To find out how to order, check the LFM Web site or contact PTK at: 

How Much Time Should You Invest?

Evaluation has shown that there are many different ways to use PTK
projects successfully. Since this is an electronic field trip, you can
think about the options as "Economy" or "First Class" travel packages.

Take the Guided Tour of the Web site. Be sure to access What's New for the
latest from NASA's Mars missions. Stop by the Mars Team pages with
biographies and journals. In Featured Events note the "WebChat" schedule,
your opportunity to interact directly with NASA experts. Look at the Kid's
Corner; your students could be featured here in the months ahead! Go to
the Teachers' Lounge and review the online version of the Teacher's Guide
and the Multimedia Kit. Visit the Video section and check out the schedule
for upcoming broadcasts. Do some hands-on activities and watch the

"First Class"
Of course, do all the Economy options, but also order the videos from
1996-97. Order the Multimedia Kit and review the Teacher Resource Video
for background and ideas for implementation. Participate in Weather
Worlds. Stage several hands-on activities. Watch the fall '97 videos and
be sure to gather assessment data: we're sure you'll be amazed at how much
your students have been learning (and we'd like to hear reactions from you
and from them!)

You'll soon learn what works best for your and your students and you'll be
able to build on the successes of the year before -- shared by fellow
teachers in the "discuss" archives. And it won't be over soon. NASA plans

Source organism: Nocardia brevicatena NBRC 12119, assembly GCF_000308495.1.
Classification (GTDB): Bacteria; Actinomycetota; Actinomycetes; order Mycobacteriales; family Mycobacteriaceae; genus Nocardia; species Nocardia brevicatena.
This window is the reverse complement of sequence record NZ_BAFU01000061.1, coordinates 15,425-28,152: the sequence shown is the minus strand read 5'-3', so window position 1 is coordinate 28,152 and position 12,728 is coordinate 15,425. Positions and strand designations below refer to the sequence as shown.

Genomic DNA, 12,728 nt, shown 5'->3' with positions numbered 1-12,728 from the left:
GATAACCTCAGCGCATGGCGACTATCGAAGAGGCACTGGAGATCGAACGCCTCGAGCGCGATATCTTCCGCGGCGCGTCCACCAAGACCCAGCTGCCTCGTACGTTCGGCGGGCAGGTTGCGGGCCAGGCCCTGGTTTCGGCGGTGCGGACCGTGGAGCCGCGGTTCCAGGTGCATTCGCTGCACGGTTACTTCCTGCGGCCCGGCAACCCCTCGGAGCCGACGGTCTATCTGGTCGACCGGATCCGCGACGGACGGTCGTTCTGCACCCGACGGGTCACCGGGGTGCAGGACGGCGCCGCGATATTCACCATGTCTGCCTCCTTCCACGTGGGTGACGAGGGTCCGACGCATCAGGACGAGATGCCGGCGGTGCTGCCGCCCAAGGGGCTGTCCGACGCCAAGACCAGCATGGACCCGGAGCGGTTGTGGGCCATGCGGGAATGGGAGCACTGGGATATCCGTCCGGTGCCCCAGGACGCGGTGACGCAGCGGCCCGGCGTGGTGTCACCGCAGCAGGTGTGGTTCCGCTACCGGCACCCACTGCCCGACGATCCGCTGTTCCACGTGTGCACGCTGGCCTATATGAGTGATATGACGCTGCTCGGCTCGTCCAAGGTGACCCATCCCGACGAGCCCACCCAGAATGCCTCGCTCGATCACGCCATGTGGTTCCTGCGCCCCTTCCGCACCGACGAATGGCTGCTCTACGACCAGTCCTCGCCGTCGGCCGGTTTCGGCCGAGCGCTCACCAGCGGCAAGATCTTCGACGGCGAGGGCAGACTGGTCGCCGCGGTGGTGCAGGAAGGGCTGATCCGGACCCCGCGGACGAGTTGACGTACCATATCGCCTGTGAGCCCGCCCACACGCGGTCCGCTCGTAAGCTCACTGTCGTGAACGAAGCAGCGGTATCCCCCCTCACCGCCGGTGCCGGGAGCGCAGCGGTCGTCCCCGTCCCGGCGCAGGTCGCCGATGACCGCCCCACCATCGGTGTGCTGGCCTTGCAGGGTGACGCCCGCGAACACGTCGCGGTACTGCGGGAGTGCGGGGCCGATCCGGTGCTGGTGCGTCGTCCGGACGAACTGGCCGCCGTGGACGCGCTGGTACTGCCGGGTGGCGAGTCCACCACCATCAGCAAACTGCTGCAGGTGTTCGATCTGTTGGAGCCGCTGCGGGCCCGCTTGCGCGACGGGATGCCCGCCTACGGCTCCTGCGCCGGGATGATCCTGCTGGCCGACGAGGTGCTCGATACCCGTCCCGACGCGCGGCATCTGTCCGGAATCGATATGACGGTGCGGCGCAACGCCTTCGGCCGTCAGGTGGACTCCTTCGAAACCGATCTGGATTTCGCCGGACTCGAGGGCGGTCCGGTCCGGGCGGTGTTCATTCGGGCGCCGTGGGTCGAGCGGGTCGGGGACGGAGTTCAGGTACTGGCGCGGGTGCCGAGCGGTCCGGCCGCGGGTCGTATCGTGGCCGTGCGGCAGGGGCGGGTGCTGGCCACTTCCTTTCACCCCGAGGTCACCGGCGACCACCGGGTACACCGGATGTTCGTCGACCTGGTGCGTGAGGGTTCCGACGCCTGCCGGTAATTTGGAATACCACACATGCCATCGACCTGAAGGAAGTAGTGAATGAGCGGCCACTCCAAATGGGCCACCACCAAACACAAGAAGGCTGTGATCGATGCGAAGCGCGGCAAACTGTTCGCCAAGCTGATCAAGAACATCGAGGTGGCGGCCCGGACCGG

to launch missions to Mars about every two years, so you'll have "Real
Science, Real Time" to share with new groups of students in the years
ahead... and you'll all be master teachers! Knowledge about Mars and
NASA's missions will be "cached" in your brain, so your teaching will be
both better and easier! Whatever level of involvement you choose, we wish
you luck in the months ahead. So, on behalf of NASA, the National Science
Foundation, Passport to Knowledge and NASA's Quest Project,

Onward and Upward, to Mars and Beyond...

Geoff Haines-Stiles
Project Director, Passport to Knowledge and the Live From... specials

Sandy Dueck
Project Manager, NASA Quest Project


Now you can watch NASA TV coverage of the Mars missions over the Internet.
To do this, you will need RealMedia Player, which you can download free of
charge from Progressive Networks, and at least a 14.4 modem connection for
RealAudio and 28..8 for RealVideo.

To view the audio and video archives for Global Surveyor go to:

for Pathfinder:


Passport To Knowledge provides Touchdown! (Program 3A) and Touchdown + 6!
(Program 3B) on videotape at cost of production and shipping/handling.

See for more details about
each program.

The 1997 summer Live From Mars programs have incredibly exciting footage
of the Mars Pathfinder landing and Sojourner's first images, sheer
excitement of the week's events and Mars Team jubilant celebration at
NASA's Jet Propulsion Laboratory as well as loads of interviews with Mars
Team members including Donna Shirley, Rob Manning, Matt Golombek, Peter
Smith, Brian Muirhead and others! You will also see educators, students
and museum guests model related hands-on learning activities.

Footage from around the U.S. at live uplink sites including NASA's
Classroom of the Future, the Denver Museum of Natural History, Houston's